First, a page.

The US is the only developed country in the world without universal healthcare. Americans pay more for their healthcare than anyone else, and get significantly worse outcomes than people in every other developed nation. The majority of Americans support universal healthcare. And yet, we are told that universal healthcare is impossible in America.
The arguments against universal healthcare — such as the one proposed by Senators Warren and Sanders and endorsed by thousands of US doctors — often take the form of "concern trolling," as in "Oh, I agree that it would be great to have universal healthcare, but I'm worried about this insoluble problem with this proposal and therefore we should just forget about it."
In the LA Times, Adam H Johnson, a media analyst for Fairness and Accuracy in Reporting, taxonomizes the three major arguments against universal healthcare: "We need more details" (this from literally the same people to voted for war in Iraq with the details to be sorted out later because the situation was urgent); "How do you pay for it?" (from the same people who signed the $700 billion military spending bill without asking how we'd pay for it); and "What about the GOP?" (if holding an "unrealistic" position was a nonstarter, then the Tea Party would have been unable to devastate America).
Indeed, the Tea Party movement provided a clear counterexample to conventional wisdom. It routinely held "unrealistic" positions such as shutting down the entire U.S. government and establishing a 14.5% flat tax, but nonetheless went on to help the GOP net 900 seats nationwide as well as the White House and both houses of Congress.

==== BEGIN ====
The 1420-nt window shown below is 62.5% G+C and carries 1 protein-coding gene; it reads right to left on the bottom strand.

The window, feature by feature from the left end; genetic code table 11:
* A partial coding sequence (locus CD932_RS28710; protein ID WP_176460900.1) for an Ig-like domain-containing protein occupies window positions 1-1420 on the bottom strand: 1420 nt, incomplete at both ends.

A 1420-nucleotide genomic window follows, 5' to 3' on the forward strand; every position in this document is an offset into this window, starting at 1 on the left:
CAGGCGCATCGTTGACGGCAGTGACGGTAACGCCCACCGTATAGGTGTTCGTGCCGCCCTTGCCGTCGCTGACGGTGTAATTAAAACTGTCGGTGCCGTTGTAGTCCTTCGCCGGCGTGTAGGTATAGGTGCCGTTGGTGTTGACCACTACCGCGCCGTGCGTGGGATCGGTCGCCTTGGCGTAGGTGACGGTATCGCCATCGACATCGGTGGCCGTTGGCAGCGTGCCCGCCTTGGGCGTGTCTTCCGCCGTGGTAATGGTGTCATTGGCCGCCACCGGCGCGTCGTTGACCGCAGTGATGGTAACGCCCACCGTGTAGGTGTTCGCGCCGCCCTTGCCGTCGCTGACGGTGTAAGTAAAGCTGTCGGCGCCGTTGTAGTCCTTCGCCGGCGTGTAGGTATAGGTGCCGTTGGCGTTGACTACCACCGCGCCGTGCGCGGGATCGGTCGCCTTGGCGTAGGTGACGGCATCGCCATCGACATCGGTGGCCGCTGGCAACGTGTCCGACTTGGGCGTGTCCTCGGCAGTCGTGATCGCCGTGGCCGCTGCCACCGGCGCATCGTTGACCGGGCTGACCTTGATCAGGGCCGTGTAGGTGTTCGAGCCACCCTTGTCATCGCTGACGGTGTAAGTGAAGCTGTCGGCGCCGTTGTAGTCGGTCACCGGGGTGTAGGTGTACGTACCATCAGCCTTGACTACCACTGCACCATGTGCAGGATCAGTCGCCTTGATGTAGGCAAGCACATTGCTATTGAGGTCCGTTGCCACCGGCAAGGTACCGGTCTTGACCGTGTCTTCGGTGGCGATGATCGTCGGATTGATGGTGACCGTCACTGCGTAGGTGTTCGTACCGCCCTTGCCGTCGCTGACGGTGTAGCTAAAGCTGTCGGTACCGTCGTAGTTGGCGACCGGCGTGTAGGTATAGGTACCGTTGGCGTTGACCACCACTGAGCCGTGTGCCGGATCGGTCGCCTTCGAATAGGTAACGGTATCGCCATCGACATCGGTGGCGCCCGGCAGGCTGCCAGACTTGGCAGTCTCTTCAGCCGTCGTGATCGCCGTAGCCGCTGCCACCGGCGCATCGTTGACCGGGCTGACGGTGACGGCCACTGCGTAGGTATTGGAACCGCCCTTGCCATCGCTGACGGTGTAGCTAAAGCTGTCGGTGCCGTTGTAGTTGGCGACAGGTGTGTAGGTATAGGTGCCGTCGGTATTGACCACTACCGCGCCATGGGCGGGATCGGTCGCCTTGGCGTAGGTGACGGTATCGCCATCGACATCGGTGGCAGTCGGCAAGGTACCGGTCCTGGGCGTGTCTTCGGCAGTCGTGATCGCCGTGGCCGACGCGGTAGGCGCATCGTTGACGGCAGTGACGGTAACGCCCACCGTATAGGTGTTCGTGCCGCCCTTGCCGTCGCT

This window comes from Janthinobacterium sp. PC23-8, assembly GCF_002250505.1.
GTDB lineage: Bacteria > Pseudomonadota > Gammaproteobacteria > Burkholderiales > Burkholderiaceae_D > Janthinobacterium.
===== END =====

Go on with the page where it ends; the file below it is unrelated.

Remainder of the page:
To have seen this play out and still conclude that maximalism can't work is perplexing. Progressives lose nothing by setting bold targets right out of the gate. Why not make every Republican lawmaker go back to his or her constituents in 2018 and explain opposition to free healthcare? Force the issue, shift the debate, just as the far right has been doing for years.
President Eisenhower — an early practitioner of concern trolling — told the New York Times in 1957 that he supported integration "in principle" but said activists in the South risked going "too far, too fast." Give it more time. We need more details. Who will pay for it? All meaningful changes to society have been met with these types of objections. But the game of politics isn't won by waiting for the ideal. Its most successful actors establish a moral goal and fight for it until reality catches up to them.
There are 3 types of single-payer 'concern trolls' — and they all want to undermine universal healthcare [Adam H. Johnson/LA Times]
(via Naked Capitalism)